More and more, it seems the straw polls are better for weeding out candidates than crowning nominees.

States holding straw polls will continue to insist they matter, as will the candidates who win them. But, will anyone else be listening in future elections?

Christie rethinking?: Several news outlets are now reporting that New Jersey Gov. Chris Christie (R) is rethinking his decision not to run for president.

While Christie’s camp is still dismissing the reports, this is the first time that the reports have been this widespread. Previously, it was relegated to individual news outlets or GOP strategists here and there.

While we’re not sure there’s much to these reports, we still thought it worthwhile to look at the governor’s motivations. For more on that, check out our Monday Fix column here.

Democrat gets into Arizona Senate race: Don Bivens, a former chairman of the Arizona Democratic Party, is announcing today that he will run for the Senate seat being vacated by Sen. Jon Kyl (R).

Bivens spoke with local and national Democrats about the seat. Democrats believe it to be a potential pickup opportunity, but Rep. Jeff Flake (R) announced his bid in February and has built up a large fundraising advantage as Democrats have sought their own candidate.

Many Democrats had been waiting to see whether Rep. Gabrielle Giffords, who is recovering from a gunshot wound to the head from a January assassination attempt, would run. It now seems unlikely that she will.

Former U.S. surgeon general Richard Carmona has said he is also considering running on the Democratic side.

Republican convention picks top messenger: The Republican National Convention in Tampa is bringing on a former Republican National Committee staffer and convention veteran to handle the 2012 convention’s communications.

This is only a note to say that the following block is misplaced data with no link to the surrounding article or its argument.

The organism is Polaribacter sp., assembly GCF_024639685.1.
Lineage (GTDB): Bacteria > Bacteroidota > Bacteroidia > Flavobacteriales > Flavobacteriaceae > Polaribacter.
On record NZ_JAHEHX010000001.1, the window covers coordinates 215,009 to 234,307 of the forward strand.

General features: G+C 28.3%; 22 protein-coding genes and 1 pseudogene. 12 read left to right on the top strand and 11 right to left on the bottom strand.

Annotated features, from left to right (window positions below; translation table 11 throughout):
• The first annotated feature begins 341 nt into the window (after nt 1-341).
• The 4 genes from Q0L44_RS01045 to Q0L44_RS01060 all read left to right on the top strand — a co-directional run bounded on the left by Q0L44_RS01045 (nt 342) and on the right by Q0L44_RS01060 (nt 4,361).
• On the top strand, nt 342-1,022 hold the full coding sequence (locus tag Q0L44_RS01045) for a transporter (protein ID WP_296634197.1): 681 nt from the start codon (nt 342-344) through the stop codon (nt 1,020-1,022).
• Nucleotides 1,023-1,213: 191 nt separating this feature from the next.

James Davis, who served as associate director of communications at the 2008 convention, will serve as director of communications at next year’s pre-presidential gathering.

Davis has also worked as deputy director of media affairs at the RNC and most recently has worked at the Brunswick Group.


The Democratic National Committee releases a web video in advance of Romney’s meeting with Donald Trump.

FreedomWorks sounds like its softening its criticism of Romney.

Colin Powell is writing a book.

Perry blocks some reporters from perusing his Twitter feed.

Joe McGinniss’ and Levi Johnston’s tell-alls about the Palins are both struggling.

SNL does the GOP debates.

Obama knocks Perry on climate change.


A Campaign Finance Ruling Turned to Labor’s Advantage” — Steven Greenhouse, New York Times

2012 also-rans: In it not to win it” — Reid J. Epstein, Politico

Tommy Thompson faces Brett Favre-esque problem as fans of ex-governor want him to stay retired” — Mary Spicuzza, Wisconsin State Journal

Cracks appear in Obama’s Chicago base” — Steven R. Strahler, Crain’s

Obama 2012 campaign’s Operation Vote focuses on ethnic minorities, core liberals” — Peter Wallsten, Washington Post

Romney using wife’s story to connect with voters” — Steve Peoples, AP

Democrats Forced to Face Issue of Race” — Shira Toeplitz, CQ-Roll Call